After looking around for Code Red in Big Echo, I went outside to see nobody that I recognized. Just then my phone started ringing – it was Jem and she couldn’t remember which train to put the other guys on. By this point the last train back to Kawasaki had already left. On the way to the platform I received another call that Code Red had just showed up on the platform. I met up with the group and we found out that the video camera wasn’t actually missing, it was in his backpack the entire time. As a group we voted that Code Red was not allowed to talk for the next 30 minutes.
Jem and her roommates came to our rescue, offering to put us up at their NOVA apartments. We took a quick train ride to Hodogaya station and started walking. And then we walked more. And then we kept walking.
I like to complain about Hello House at times, but it is only a five minute walk from the station. Jem’s apartment was a full 15 minute walk, mostly uphill. The apartment building itself was literally built on the side of a hill with a steep 50 degree staircase. Flounder, Green and Code Red slept at Jem’s place, while Hippie and I got a spare room at the other NOVA apartment that was about half way down the steep hill.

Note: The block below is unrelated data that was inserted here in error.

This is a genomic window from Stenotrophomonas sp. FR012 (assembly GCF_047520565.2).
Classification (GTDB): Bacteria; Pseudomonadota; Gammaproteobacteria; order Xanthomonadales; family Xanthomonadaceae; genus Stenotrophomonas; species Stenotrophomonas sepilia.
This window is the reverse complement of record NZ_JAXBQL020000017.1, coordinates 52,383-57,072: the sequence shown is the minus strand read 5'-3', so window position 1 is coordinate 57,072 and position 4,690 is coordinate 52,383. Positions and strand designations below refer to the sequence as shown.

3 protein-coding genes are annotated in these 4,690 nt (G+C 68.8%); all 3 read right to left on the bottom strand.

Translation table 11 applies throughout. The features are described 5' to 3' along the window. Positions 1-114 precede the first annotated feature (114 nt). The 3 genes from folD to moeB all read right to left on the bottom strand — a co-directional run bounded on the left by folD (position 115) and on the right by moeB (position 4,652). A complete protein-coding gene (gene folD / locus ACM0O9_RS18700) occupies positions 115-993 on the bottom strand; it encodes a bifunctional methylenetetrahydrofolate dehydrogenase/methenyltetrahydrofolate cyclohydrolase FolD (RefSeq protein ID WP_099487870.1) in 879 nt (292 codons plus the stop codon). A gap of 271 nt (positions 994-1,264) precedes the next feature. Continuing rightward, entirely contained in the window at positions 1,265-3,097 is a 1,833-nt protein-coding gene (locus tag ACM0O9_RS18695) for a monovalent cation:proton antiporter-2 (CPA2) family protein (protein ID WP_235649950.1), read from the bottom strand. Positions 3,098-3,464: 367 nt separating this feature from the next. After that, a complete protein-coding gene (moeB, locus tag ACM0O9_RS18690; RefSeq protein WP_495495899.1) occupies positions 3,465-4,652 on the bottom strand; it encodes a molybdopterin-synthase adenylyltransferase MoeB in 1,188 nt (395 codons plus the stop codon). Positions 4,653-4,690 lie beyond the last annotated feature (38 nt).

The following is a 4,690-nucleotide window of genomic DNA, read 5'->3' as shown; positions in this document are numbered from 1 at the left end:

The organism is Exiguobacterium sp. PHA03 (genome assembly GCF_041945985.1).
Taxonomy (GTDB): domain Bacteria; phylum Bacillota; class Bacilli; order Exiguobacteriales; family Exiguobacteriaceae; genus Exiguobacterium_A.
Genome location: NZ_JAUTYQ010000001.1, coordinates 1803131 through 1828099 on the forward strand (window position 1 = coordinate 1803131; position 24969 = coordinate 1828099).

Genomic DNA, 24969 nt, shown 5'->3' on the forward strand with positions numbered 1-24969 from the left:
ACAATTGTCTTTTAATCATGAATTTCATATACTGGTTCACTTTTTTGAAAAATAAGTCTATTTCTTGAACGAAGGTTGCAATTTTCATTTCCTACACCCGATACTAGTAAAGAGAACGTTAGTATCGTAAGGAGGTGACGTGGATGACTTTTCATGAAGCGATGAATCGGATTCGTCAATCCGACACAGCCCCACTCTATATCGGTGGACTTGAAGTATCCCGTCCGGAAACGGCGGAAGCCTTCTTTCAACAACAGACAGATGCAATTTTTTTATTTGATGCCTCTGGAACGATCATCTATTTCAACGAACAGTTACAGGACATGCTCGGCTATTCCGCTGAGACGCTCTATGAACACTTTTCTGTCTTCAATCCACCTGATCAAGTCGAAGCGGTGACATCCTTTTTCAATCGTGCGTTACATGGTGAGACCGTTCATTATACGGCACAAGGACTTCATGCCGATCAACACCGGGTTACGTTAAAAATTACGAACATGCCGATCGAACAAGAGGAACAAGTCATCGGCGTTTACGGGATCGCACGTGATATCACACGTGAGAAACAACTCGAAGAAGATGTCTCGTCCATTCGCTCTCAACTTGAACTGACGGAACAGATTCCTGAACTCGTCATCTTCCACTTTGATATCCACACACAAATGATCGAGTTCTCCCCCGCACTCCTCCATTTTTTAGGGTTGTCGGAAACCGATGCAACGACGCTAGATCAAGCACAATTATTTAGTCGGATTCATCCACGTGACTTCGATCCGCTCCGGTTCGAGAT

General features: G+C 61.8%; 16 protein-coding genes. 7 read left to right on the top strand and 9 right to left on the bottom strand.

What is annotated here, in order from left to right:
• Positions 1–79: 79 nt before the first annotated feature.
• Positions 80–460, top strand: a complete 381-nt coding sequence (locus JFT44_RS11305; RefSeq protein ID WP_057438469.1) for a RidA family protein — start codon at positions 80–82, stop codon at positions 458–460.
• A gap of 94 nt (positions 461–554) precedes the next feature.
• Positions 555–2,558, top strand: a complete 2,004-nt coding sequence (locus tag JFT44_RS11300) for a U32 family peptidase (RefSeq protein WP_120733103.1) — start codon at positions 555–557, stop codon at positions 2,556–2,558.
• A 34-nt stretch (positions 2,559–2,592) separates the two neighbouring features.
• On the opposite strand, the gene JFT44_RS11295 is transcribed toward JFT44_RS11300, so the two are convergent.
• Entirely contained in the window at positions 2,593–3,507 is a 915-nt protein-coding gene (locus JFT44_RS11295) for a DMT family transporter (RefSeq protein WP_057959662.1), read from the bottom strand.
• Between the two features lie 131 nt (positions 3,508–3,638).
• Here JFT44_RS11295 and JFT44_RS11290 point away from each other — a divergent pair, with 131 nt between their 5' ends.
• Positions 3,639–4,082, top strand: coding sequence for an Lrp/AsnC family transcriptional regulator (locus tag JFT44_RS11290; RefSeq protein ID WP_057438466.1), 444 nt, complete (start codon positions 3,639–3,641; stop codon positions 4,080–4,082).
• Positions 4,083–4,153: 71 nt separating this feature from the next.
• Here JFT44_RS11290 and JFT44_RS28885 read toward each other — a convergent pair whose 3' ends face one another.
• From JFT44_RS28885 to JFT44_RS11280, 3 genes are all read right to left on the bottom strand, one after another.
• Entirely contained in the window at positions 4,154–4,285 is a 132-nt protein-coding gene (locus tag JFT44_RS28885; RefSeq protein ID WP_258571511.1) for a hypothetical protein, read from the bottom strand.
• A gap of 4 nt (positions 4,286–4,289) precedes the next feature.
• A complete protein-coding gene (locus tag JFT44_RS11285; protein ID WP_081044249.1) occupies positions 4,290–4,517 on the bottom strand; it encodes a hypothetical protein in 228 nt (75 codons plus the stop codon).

Travel lesson for the day: before you sprint off on your own in a strange country, check your freaking backpack for your lost item. It will save some excitement.
Due to another late night, we got yet another late start on our day. In the morning we did laundry and watched 3 episodes of The Simpsons in the Hello House common room. When we finally got mobile, headed out for Yokohama. We took Nanbu line to Kawasaki, Tokaido line to Yokohama, then changed to the new Minato Mirai line for Minato Mirai station.
We explored the area around Landmark Tower, and then made our way over towards Cosmo Clock. We decided that the five of us didn’t want to divide up and ride the romantic Cosmo Clock ferris wheel in groups. Instead we found ourselves in yet another game center. This one featured the incredibly cool (and incredibly Japanese) dog walking simulator.